When there are workplace accidents, the Ministry of Labour usually investigates. After this investigation, the MOL decides whether to lay charges under the Occupational Health and Safety Act (OHSA). If convicted of a charge, an employer can be ordered to pay a fine of up to $500,000 plus a 25 per cent victim surcharge.
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If a worker has been injured at work, here are five things to keep in mind:
Generally, the MOL is called when there is a workplace injury. The MOL sends an inspector to the workplace. One of the inspector’s jobs is to decide whether to charge the employer, a supervisor or a worker under OHSA. If there has been an injury, he will almost certainly recommend that someone be charged.
Do not assume charges will be laid shortly after the accident. The MOL has one year to bring charges against an employer. It is not uncommon for the MOL to complete its investigation soon after the accident but decide not to charge an employer until just before this one year limitation period expires.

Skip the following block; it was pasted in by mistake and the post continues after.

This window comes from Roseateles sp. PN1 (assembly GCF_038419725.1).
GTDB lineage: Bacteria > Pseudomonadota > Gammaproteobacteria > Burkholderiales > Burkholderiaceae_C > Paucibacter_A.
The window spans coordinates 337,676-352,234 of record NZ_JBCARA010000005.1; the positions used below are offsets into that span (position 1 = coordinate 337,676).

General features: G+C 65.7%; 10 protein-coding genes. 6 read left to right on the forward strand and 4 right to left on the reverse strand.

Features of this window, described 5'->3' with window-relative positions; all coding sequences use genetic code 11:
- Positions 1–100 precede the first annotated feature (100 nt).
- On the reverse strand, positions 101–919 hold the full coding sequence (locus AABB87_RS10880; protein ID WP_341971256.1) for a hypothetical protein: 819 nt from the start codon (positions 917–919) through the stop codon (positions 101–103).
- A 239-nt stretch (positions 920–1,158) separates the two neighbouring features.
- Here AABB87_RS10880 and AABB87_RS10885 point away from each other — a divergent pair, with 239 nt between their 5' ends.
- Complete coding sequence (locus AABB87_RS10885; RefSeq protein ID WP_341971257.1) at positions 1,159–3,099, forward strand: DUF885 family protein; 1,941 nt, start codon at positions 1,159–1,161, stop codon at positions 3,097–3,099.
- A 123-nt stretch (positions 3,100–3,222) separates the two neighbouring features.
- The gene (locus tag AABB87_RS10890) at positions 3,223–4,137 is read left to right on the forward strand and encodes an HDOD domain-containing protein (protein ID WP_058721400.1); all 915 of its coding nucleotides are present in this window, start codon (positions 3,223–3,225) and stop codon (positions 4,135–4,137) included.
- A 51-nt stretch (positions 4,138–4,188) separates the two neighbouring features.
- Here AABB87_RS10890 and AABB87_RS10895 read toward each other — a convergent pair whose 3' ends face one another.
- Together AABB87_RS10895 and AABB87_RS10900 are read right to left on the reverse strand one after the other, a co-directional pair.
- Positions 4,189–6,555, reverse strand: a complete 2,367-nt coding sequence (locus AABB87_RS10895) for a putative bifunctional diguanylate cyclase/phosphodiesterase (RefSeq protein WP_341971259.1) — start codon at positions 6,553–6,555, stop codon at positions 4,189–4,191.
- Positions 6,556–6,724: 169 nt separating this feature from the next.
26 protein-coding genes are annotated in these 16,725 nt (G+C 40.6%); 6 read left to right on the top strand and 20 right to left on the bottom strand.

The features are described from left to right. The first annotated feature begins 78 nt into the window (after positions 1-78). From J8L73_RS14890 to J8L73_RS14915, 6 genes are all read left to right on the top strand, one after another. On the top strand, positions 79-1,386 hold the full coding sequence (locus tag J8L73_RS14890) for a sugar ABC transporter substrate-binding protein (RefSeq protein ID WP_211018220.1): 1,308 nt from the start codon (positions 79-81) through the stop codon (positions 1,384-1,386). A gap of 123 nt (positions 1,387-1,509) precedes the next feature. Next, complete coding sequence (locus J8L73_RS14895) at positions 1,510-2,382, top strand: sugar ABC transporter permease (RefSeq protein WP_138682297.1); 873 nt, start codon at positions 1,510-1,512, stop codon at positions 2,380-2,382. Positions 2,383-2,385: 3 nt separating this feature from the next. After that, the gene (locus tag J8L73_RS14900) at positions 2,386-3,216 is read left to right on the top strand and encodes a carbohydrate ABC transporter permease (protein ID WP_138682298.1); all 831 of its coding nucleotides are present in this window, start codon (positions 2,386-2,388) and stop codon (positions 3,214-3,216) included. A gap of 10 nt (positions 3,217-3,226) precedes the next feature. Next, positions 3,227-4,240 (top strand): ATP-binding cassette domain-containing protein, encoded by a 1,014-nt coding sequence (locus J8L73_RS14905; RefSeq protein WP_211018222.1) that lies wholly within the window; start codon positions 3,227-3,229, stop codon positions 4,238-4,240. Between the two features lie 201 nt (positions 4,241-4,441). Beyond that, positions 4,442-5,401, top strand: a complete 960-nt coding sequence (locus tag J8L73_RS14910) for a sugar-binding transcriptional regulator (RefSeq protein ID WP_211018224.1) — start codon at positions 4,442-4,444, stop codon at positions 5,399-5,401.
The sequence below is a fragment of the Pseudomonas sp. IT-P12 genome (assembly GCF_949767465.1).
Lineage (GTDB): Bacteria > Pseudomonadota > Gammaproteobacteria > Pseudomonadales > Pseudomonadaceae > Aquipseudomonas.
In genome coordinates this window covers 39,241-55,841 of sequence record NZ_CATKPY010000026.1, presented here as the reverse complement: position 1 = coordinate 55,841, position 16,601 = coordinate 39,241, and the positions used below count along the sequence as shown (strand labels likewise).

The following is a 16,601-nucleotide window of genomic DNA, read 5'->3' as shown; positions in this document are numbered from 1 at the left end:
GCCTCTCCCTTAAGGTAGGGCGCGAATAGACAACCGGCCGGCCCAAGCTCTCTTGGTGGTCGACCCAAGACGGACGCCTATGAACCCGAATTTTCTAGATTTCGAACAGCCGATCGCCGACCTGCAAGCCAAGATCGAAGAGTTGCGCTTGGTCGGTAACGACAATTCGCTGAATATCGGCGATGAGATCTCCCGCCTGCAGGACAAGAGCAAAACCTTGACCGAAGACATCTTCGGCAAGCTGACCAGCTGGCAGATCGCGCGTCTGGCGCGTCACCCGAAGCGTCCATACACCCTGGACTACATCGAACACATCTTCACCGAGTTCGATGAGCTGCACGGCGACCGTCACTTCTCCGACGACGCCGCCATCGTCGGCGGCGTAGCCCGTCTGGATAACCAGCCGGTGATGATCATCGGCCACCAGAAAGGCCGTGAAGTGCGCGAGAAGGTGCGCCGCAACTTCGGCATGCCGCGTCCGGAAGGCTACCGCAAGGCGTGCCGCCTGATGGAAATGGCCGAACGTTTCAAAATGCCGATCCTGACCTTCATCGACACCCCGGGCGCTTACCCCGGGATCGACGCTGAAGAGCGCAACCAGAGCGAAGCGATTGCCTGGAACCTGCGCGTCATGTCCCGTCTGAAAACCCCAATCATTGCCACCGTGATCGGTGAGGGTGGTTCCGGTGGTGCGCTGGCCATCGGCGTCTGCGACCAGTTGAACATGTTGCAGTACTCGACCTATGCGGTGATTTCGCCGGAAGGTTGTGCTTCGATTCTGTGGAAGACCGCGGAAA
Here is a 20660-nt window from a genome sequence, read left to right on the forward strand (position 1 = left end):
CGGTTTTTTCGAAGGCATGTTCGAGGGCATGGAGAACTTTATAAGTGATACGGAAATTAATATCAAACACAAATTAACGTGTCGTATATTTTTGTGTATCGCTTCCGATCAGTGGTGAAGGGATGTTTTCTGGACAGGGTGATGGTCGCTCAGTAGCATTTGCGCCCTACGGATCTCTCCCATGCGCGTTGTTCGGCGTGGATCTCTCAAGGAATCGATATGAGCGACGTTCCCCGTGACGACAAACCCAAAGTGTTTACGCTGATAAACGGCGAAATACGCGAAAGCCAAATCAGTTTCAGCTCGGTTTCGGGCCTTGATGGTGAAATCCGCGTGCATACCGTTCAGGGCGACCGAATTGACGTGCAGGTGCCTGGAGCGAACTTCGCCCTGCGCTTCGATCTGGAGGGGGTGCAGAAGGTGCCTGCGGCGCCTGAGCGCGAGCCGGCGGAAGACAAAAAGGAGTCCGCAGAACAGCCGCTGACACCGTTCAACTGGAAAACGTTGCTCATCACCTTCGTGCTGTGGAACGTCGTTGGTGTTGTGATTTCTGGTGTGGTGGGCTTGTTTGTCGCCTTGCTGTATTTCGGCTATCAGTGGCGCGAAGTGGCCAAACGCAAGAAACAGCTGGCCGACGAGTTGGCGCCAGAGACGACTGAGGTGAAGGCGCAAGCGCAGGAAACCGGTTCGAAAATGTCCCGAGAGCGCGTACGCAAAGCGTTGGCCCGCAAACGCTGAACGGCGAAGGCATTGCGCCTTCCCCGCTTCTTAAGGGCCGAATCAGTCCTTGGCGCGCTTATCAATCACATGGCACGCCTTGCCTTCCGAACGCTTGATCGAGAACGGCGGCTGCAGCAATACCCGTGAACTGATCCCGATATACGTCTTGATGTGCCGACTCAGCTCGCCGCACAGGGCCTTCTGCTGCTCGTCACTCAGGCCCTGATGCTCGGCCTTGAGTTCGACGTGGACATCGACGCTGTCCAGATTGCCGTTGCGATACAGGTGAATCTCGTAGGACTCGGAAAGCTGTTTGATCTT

An employer should provide the MOL inspector with any information that demonstrates the employer is safety conscious including documentation that shows the employer has provided safety information and instruction in connection with the job the worker was doing when he was injured.
Think about hiring a lawyer to conduct an internal investigation.
If convicted of a charge under OHSA, one of the factors a court will consider when determining a fine is specific and general deterrence. Fines of $50,000 to $100,000 for workplace accidents that result in relatively minor injuries are not uncommon.